Early, severe flu season makes for 'supposed' vaccine shortage

An earlier-than-usual flu season, which has become severe in nature, has made it appear as though there is a shortage of flu vaccines.

In actuality, there is plenty of product available to those who have not yet received the crucial vaccine, said Curtis Allen, spokesman for the Centers for Disease Control and Prevention, but you may just have to look a little harder to find it.

Allen said each year, the flu strains are selected in February and manufacturers immediately start the production process so that the first vaccines roll out in late August or early September. Then, the majority of people who receive a vaccine get vaccinated in October, November and December.

But because this year’s flu season started earlier than usual and quickly became severe – more people got vaccines right away – giving the appearance of a vaccine shortage, since so many people are currently scrambling to get vaccinated now.

It has been a particularly bad flu season for children and the elderly; already 29 children have died this season from flu-associated illnesses, and hospitalization rates for people 65 and older rose sharply in the most recent reporting period, which ended January 11.

Experts are blaming this year's prominent strain H3N2.

“People usually get vaccinated before Christmas,” Allen said. “Some are still vaccinating in January, and it’s not unusual for providers to run low at this point in the season. More people are looking for it.”

‘Looking’ is the key word. The vaccines are out there, Allen added, but your specific provider may not have it.

According to Allen, providers order what they estimate they’ll use, because anything remaining at the end of the season has to be destroyed.

Originally, 135 million vaccines were expected to be distributed by manufacturers, Allen said. But, in actuality, 145 million vaccines were produced – so there’s plenty of product available for those who want it.

To date, only about 129 million vaccines have been distributed.

“There’s a lot of vaccine out there, you just need to look for it,” Allen said. “It may be harder to find, but it’s out there.”

Allen said some providers may be in the process of ordering more products, but that doesn’t mean you can’t go down the street to another provider.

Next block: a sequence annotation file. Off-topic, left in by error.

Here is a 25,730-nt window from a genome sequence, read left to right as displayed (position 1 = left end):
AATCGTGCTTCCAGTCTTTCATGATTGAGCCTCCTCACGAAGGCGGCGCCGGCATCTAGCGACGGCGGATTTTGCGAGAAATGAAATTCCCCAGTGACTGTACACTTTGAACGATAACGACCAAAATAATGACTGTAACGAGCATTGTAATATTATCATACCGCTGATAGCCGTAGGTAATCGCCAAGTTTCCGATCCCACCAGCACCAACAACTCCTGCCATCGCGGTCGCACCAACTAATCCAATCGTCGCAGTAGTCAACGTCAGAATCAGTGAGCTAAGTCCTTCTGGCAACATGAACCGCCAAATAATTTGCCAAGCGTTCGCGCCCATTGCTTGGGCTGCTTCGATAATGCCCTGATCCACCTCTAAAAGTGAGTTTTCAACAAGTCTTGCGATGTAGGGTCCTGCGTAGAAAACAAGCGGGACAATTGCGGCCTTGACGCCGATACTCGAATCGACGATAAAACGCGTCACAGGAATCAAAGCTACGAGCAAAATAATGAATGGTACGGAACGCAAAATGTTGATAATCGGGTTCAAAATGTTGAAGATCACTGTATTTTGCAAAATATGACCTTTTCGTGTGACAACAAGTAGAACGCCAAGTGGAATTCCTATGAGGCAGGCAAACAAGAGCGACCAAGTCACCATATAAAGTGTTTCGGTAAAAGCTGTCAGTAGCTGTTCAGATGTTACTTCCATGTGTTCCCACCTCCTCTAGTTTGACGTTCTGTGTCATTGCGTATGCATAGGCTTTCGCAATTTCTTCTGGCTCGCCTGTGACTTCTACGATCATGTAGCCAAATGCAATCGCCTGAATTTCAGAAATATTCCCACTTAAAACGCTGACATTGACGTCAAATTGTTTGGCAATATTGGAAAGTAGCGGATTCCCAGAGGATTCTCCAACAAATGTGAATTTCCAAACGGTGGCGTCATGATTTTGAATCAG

Allen said he likes the website Flu Vaccine Finder, which allows individuals to find locations that have available product. He said the site keeps updated within the past few days.

“It gives you an idea of where to start looking,” he added. “Look at drugstores, too, or doctors other than your own, and health departments.”

Allen said he’s not surprised more people are looking for flu vaccines right now, since this year’s influenza season has had so much attention.

He encourages individuals to still get the flu shot, because it is the best defense against the flu – and the flu season is not yet over.

“The flu is notoriously unpredictable,” Allen said. “In a given area, it will run its course in 12 or 13 weeks – but we’re not sure when that decrease will start – or if it’ll jump back up again. It’s almost impossible to predict a week out, let alone several weeks out.”

The U.S. is currently approaching its seventh week of the flu season, and CDC officials said the season is ‘probably’ half-finished, based on what the agency has seen in years’ past.

Thirty states and New York City are reporting high levels of influenza-like activity, which is up from 24 states last week. Forty-eight states are reporting widespread flu activity, up from 47 last week.

Sanofi SA, the largest flu vaccine provider in the United States, said earlier this month it had sold out of four of the six different dosages of Fluzone seasonal flu vaccine due to unanticipated demand. The vaccine is made in different sized vials and pre-filled syringes.

"At this point we are not able to make any more vaccine because we are gearing up for next year's vaccine," said Michael Szumera, a spokesman for Sanofi.

At the same time, Roche Holding AG reported a shortage of the liquid form of Tamiflu, given to children who already have the flu to slow or stop symptoms.

Roche said it told wholesalers and distributors in recent weeks that temporary delays in shipments were imminent. A spokeswoman for the U.S. Food and Drug Administration confirmed there have been supply interruptions in some locations.

Reuters contributed to this report.